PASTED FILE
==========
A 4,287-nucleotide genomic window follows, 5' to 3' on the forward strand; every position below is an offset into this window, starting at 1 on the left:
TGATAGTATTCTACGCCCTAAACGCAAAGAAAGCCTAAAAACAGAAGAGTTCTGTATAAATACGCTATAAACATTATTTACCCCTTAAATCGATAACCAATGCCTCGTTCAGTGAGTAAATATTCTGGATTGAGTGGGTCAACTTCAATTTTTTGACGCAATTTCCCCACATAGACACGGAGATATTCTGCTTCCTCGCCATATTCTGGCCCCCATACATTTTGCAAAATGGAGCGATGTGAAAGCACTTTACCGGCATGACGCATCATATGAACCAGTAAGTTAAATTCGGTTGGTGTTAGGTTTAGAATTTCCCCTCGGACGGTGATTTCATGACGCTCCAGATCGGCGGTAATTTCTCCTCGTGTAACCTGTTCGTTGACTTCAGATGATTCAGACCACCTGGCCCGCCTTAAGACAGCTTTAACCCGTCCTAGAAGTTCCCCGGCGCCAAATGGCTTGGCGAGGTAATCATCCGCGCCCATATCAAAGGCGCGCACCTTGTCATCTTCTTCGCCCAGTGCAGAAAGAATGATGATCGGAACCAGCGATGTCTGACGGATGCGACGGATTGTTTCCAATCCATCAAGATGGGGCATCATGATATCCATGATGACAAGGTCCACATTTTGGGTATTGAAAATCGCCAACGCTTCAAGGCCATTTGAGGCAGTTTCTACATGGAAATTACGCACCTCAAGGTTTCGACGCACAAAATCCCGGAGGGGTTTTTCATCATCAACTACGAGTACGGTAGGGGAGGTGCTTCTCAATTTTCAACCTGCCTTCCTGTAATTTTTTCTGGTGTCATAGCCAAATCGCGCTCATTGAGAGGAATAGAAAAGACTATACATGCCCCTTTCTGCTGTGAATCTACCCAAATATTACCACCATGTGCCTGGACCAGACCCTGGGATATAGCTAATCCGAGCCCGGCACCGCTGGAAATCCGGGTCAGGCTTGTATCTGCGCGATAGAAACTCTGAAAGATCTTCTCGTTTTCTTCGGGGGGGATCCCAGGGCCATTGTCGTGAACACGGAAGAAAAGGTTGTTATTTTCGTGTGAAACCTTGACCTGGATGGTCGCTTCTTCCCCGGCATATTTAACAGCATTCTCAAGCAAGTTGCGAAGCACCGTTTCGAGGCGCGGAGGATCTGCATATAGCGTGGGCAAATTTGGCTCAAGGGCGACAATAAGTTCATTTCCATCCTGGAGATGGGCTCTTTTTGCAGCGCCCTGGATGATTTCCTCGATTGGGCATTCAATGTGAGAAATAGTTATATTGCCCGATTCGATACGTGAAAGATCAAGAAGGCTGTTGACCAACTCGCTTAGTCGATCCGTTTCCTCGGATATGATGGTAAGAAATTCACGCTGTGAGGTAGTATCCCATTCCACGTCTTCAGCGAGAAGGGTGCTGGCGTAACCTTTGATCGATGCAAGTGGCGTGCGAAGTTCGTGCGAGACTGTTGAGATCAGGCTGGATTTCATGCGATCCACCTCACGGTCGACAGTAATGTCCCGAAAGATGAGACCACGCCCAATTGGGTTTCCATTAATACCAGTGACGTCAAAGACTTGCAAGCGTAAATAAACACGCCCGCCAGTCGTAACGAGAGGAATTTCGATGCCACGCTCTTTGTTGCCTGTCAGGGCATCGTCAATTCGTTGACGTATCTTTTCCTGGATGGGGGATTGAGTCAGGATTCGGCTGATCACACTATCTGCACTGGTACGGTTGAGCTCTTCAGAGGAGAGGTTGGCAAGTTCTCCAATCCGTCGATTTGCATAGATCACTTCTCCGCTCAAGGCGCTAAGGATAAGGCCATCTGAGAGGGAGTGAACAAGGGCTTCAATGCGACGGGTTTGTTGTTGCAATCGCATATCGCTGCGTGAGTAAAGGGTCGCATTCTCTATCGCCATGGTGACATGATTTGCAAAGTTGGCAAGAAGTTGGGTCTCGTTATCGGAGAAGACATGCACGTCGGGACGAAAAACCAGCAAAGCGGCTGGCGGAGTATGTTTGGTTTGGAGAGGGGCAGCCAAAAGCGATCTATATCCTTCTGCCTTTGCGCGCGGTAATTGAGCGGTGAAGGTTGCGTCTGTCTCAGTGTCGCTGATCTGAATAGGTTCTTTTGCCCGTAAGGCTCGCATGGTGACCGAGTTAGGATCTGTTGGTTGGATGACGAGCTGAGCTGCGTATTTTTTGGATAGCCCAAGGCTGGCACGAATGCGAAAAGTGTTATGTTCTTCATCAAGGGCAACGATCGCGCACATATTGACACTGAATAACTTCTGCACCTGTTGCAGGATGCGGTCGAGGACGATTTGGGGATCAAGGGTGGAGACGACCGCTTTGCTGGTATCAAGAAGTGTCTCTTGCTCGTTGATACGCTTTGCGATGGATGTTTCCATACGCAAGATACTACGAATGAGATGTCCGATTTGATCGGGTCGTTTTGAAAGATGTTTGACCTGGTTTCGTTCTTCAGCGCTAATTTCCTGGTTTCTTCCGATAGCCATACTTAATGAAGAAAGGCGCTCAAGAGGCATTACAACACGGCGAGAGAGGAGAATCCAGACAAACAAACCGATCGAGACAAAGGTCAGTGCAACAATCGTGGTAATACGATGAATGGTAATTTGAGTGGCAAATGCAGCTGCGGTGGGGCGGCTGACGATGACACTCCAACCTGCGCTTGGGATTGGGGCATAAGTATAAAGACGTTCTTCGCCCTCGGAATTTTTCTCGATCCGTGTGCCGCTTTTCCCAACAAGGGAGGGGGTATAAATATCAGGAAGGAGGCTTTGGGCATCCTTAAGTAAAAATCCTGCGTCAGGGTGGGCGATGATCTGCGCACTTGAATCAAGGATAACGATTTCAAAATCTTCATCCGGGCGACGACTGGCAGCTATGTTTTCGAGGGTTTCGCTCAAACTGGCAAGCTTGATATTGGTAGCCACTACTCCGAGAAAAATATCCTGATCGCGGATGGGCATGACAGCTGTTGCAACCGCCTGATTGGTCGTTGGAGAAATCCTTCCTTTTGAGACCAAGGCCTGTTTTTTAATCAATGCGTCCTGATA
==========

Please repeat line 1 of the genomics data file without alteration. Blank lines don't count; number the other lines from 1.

A 4,287-nucleotide genomic window follows, 5' to 3' on the forward strand; every position below is an offset into this window, starting at 1 on the left: